The Los Angeles-based activist, artist and writer Patrisse Cullors is an influential figure in social justice movements tied to imprisonment, mental health and violence against Black and other marginalised communities. She co-founded Black Lives Matter in 2013 shortly after the acquittal of 17-year-old Trayvon Martin’s murderer, and she is the founder of Dignity and Power Now. Cullors is also the co-author, with Asha Bandele, of When They Call You a Terrorist: A Black Lives Matter Memoir.
At Frieze Los Angeles, Cullors will offer up an iterative and participatory project in the Paramount backlot, Fuck White Supremacy, Let’s Get Free. The performance, organised with the support of LTD Gallery, which specifically represents women and people of colour, was first conceived in the wake of the detainment and forced separation of child asylum seekers at the US-Mexican border.
We spoke with Cullors in Los Angeles about her upbringing, her involvement with numerous movements and how a line dance—the Electric Slide—can become a method for collective healing and fellowship.
The Art Newspaper: When I speak with Black artists, I like to get a sense of how their ancestors moved through this country. Where are your people from and when did they come to Los Angeles?
Patrisse Cullors: I love this question. I don’t think any journalist has ever asked me this. On my mom’s side, her mom is from Des Moines, Iowa. My grandmother’s father was from Cuba and her mother was also from Iowa. My great-grandmother on my mom’s dad’s side is from Arkansas and Oklahoma, and migrated to California in the 1940s. Then, on my dad’s side, both of his parents are from Louisiana: a small town called Eunice.
Since your family has been here for multiple generations, and Los Angeles is so embedded in your work and activism, can you tell me more about when you started working in performance?
I grew up dancing. My great-grandmother Jennie Endsley, who’s from Arkansas, planted a seed—“You know you really should be in dance classes”—and I didn’t know that was a thing. I ended up going to a performing arts middle school in Sherman Oaks, California that really transformed my understanding of expression and creativity. I finally found a place where so much of my childhood antics became a thing that could be professionalised. From there, I put myself in a dance studio. When the Yellow Pages still existed, I looked through all the dance schools in my neighbourhood and cold-called them, and asked for scholarships because I knew my mom couldn’t pay for it. A studio in Northridge actually accepted and I convinced my father to take me down there; I danced with that company for four years. By then, as I was becoming politicised, my dancing kind of shifted into performance.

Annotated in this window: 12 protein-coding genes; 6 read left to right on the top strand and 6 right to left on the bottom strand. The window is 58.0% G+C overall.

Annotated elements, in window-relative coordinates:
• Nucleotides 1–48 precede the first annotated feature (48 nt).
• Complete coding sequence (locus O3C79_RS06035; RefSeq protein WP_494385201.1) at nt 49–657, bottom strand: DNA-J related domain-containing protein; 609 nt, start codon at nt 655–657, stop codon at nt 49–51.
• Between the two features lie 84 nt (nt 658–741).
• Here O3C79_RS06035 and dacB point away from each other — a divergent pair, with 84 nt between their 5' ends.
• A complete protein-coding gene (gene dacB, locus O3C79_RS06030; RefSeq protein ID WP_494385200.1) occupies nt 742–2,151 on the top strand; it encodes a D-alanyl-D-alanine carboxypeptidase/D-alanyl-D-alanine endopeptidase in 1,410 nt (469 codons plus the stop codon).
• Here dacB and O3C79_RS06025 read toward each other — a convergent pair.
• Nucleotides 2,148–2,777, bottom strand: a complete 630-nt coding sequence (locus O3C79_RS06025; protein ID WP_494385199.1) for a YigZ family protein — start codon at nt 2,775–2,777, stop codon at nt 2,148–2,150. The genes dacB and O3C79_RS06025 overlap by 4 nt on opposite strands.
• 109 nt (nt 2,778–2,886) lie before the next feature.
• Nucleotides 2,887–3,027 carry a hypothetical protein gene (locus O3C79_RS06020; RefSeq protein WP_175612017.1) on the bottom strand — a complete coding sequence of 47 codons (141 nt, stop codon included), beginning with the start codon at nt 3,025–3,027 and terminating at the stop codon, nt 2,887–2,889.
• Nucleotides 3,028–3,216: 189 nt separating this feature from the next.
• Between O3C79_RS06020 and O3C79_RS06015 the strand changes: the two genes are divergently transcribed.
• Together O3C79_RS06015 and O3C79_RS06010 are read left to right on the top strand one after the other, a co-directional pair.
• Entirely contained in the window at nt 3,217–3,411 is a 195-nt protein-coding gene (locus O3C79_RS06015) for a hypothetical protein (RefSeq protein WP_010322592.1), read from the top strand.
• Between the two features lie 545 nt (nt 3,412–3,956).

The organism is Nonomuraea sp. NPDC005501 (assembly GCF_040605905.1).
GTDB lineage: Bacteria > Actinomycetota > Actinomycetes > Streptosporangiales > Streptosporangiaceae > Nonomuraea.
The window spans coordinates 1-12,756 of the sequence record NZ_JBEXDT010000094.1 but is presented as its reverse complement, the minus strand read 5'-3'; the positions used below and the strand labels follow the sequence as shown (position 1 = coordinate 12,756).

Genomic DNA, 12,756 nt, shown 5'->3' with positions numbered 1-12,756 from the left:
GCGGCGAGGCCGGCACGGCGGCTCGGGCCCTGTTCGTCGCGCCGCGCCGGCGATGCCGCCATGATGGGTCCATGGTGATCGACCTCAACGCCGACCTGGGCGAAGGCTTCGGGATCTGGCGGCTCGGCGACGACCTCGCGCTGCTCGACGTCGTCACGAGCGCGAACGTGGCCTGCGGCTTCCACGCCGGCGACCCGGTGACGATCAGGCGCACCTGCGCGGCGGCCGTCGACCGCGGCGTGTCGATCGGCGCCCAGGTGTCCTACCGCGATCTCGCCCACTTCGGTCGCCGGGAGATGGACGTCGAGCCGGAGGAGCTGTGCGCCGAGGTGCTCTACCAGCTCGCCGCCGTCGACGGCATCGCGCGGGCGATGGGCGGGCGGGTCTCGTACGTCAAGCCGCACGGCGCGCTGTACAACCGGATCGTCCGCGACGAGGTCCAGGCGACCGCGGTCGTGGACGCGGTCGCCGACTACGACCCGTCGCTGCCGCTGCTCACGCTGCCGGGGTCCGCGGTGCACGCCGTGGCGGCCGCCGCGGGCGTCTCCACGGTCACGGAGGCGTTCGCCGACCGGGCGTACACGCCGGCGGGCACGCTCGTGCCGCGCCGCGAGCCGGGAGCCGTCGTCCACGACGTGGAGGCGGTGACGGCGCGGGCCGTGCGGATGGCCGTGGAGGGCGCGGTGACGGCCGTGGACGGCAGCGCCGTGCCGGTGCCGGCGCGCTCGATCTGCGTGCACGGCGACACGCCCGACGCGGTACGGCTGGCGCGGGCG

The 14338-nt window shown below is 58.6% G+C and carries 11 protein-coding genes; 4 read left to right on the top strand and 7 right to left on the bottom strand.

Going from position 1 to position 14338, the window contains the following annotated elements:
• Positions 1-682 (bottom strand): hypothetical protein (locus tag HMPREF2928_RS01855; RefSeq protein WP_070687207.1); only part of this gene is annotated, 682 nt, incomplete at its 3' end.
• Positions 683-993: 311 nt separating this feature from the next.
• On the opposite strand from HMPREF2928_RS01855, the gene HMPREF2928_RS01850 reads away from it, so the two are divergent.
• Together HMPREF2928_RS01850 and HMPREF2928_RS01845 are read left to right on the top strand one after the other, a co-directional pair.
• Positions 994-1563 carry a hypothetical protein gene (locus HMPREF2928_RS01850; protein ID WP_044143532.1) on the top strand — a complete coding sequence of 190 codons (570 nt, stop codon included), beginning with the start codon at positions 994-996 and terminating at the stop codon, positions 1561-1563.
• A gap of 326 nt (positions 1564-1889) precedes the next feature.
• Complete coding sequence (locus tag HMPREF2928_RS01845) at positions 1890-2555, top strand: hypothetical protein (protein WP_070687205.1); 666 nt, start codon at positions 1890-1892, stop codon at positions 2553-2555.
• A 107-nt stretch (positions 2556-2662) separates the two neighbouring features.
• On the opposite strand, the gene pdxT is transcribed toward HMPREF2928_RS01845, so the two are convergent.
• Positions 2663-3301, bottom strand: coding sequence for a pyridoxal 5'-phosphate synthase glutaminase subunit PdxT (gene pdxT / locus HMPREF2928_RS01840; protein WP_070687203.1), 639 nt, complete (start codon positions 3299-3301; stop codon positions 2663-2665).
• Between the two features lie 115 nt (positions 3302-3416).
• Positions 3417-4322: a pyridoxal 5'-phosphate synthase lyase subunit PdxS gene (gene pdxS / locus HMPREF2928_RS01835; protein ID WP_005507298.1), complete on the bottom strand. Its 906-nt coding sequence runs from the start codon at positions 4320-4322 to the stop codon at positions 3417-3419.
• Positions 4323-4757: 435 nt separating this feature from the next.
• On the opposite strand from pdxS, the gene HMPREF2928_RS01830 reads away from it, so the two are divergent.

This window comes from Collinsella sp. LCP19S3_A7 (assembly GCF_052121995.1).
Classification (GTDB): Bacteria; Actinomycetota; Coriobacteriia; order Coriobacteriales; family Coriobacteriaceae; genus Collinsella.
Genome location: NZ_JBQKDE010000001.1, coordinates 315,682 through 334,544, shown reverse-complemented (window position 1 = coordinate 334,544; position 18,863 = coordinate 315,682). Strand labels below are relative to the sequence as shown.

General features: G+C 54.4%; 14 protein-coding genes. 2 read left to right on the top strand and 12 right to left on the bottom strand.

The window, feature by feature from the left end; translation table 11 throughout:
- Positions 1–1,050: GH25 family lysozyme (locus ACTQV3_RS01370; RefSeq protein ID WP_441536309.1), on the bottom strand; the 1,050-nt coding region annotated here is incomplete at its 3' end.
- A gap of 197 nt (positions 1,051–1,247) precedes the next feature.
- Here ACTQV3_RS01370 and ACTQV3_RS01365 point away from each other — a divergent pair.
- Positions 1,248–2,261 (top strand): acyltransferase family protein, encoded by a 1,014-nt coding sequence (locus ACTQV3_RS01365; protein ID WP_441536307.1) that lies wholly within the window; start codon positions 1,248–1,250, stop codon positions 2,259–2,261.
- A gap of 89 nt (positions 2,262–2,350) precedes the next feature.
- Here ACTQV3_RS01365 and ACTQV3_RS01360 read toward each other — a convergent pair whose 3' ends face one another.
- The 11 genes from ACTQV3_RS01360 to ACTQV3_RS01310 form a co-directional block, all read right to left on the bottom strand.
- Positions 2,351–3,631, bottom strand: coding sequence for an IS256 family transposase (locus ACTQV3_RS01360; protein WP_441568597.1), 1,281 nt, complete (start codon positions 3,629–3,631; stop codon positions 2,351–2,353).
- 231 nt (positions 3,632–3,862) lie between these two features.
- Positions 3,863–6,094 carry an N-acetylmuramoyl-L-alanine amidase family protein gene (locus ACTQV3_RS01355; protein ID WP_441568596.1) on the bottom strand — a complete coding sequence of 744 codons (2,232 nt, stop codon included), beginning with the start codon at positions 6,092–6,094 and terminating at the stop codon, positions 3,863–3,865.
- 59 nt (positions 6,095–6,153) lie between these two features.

We are in this moment where there are many artists who aim to blur the lines between art-making and having a social or radical practice. How do you feel about this idea that art can change the world?
If we look at the history of social movements, there’s always been a deep element of artistic and creative practice that is in conjunction with those movements. We look at the Black Arts Movement and I feel like I am a part of that legacy of taking these really political concepts and expressing creativity around them.
A big part of the Black Arts Movement was imagining a new freedom for us. The way in which we understand art has so much to do with the canon. For Black people, art is not necessarily about the gallery or museum: it is literally how we live our lives. There’s no way we could have survived—slavery, Jim Crow, the Black Code, incarceration—if we didn’t have a creative practice and expression. There are all these ways in which we’ve been violated and yet there’s a resilience in us. I don’t want to paint us as a magical negro, or this archetype character, but there’s something really profound about a people who have been able to continue to be present for themselves and their communities and recreate expression.
What was the motivation for Fuck White Supremacy, Let’s Get Free and how do you see it functioning in the context of an art fair?
The main thing I was trying to respond to was the fact that all these children are in cages, at the border. It was when all of the images of their caging were being released. It’s so hard in those moments because it’s like, “What the fuck can you do?” And the moment I saw the images, I thought: “We need to go fucking dance.” We need to be in the streets, and we need to dance our asses off. The last four years of this administration has been demoralising: part of the response is to not allow them to take away our joy—not allow them to take away our laughter, our creativity. And the Electric Slide [which is central to the performance] is a staple for Black folks when we go to every event. At least one time, you gotta do the Electric Slide.
I wanted to show people how my fightback isn’t just a protest, isn’t just changing lives; it’s also showing up and enjoying myself in community. It’s really important that it happens in community. And so Fuck White Supremacy, Let’s Get Free is really an ode to people at the border in particular, our communities at the border, and communities who are caged throughout our country and the world.
We will also have merchandise co-created with Katula by Africana, a West African shop in Los Angeles, to support the Vote Yes on R campaign [to reform Los Angeles prisons] that I’ve been working on for the past two years.
• Patrisse Cullors will perform Fuck White Supremacy, Let’s Get Free in the Paramount Backlot, 14-16 February, 2pm